Fun things to do at home with kids from crafts and baking to indoor gardening and camping!
When your children look back on the COVID-19 pandemic, what will they remember? While we are still adjusting to the new normal, working from home with kids at home, we are making the most of the time together. In our attempts to nurture body, mind, and soul, we’ve been keeping active, learning, and practicing mindfulness (and baking up a storm). We hope you enjoy these fun things to do at home with the kids while social distancing!
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Choose Your Own Adventure
Enlist your kids’ help and get them to make a bucket list of fun things they’d like to do that don’t involve being around other people. You might be surprised at the things they come up with! Display the list in a common area (fridge / bulletin board), or put each idea on a small piece of paper and put all the bucket list items in a jar so you can randomly choose one when you’re bored.
Camp in the back yard (or living room)
Pitch a tent in your yard or living room, tell stories by flashlight, and invite friends to join via Skype / Facetime / Google hangouts / Zoom. My girls have been sleeping in a tent since school was cancelled and said they plan to camp until social distancing measures ease up!
These spooky stories are suitable for 8-10 year olds:
- Scary Stories to Tell in the Dark
- Haunted Canada
- A Series of Unfortunate Events
- The Witches by Roald Dahl
- Ophelia and the Marvelous Boy
Camping at home must haves:
- The Luci Light Color Essence Lantern is a cool, solar powered inflatable lantern. Pop it in a sunny window by day to charge, and enjoy white or colorful lights by night. Available from All Out Kids (a family-run Alberta store) and Amazon.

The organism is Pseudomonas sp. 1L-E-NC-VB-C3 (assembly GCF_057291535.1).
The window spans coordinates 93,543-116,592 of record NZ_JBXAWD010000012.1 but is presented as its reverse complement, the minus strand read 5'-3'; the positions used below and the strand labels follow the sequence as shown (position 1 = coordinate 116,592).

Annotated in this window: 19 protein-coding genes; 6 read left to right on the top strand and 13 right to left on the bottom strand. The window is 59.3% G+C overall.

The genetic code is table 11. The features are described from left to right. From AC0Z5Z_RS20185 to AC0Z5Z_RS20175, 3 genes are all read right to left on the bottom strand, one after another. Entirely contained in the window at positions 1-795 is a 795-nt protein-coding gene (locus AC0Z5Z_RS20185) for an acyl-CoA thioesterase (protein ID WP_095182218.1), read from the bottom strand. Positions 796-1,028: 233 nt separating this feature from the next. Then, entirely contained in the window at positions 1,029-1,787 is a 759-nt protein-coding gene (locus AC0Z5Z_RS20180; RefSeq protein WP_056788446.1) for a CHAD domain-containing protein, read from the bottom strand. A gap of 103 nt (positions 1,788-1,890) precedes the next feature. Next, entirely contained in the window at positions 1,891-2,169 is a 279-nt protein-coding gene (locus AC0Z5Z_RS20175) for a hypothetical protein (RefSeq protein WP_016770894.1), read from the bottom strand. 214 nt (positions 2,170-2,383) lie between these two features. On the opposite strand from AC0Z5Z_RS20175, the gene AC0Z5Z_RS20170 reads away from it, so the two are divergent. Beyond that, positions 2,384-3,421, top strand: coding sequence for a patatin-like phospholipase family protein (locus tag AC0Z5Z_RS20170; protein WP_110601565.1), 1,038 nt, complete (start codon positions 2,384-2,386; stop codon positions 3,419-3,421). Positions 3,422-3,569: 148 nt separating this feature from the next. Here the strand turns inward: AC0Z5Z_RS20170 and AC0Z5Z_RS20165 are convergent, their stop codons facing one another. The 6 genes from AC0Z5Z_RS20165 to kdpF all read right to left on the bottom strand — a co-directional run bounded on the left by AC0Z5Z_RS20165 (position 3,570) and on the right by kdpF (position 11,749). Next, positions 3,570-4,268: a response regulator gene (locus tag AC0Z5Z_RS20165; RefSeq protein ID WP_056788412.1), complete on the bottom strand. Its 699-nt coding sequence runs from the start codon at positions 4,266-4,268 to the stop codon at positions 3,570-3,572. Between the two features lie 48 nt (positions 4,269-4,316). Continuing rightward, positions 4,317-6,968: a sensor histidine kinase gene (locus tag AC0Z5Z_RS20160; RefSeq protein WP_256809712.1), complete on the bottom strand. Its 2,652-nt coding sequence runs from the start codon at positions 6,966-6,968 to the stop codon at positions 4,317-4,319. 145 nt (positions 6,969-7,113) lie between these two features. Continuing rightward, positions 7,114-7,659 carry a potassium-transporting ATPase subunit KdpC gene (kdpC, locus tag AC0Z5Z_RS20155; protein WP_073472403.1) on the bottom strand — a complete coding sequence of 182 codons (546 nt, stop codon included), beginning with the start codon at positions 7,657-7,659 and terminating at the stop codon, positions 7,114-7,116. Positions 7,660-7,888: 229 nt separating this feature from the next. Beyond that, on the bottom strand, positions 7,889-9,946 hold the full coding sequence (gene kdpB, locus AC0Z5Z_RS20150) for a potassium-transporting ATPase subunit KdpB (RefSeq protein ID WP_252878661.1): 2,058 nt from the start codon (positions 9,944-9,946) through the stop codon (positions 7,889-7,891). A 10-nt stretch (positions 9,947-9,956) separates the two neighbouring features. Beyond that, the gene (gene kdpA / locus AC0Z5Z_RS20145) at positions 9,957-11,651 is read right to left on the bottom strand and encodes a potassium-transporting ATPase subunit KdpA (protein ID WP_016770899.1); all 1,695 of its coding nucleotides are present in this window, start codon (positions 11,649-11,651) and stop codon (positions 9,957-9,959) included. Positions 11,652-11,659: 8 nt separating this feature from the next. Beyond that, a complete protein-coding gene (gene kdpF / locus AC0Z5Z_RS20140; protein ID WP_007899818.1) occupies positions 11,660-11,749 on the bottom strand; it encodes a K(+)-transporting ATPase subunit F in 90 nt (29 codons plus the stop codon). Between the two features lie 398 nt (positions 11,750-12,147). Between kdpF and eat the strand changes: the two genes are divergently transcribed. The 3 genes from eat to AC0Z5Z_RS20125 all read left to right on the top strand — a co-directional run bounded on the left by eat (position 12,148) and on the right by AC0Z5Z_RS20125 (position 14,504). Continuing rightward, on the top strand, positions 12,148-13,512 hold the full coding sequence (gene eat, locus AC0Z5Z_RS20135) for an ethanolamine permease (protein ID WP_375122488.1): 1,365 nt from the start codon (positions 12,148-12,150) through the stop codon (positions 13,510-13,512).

- Glow sticks are always a hit
- Bluetooth speaker: This Anker speaker has great battery life, is waterproof, and has LED lights!
- Kindle Paperwhite (waterproof) or Kobo Clara HD touchscreen e-book reader, or Amazon Fire Tablet (this super affordable tablet works with the Overdrive app so you can download e-books from Calgary Public Library!)
Campfire and S’mores
Keep the camping theme going with a backyard fire and s’mores. This is a good time to use your pie iron or Dutch Oven, make foil pouch dinners, or finally make those creative desserts you’ve been eyeing on Pinterest (banana boats, anyone?).
Campfire must haves:
- Fire pit – choose one with a metal screen to provide some protection from sparks
- Camp chairs
- Coghlan’s cast iron cooker (perfect for grilled cheese or campfire “pie”)
- Telescoping roasting sticks
- Dutch Oven (For recipes, check out America’s Test Kitchen Dutch Oven Cookbook)
- ZIP Firestarters (last 15 minutes and even get damp wood burning)
- Firewood – try a local gas station, Kijiji, or Facebook Marketplace and practice social distancing when picking it up
- Aluminum foil
- Barbecue lighter (makes it easier to light kindling/fire starters)
Grow your own herbs and greens
Try your hand at indoor gardening, or start some seedlings. Microgreens (pea shoots, beet shoots, wheatgrass, sunflower shoots), leaf lettuces, kale, spinach, arugula, garlic, herbs, and radishes do well indoors and don’t need too much space. If you want them to grow faster, invest in an LED light, position it about an inch above your plants once they sprout, and program it to stay on for 15-16 hours a day.
Indoor gardening materials:
- Aerogarden Harvest 360: This semi-automated LED garden is super productive and easy to use (my mom has one). It even tells you when to add water and fertilizer! This 6-pod system is good for producing greens or herbs for a small family. For one or two people, consider a 3-pod system so you don’t end up with too many greens.
- Organic seeds: these are from Caribou Seed Company, a Canadian company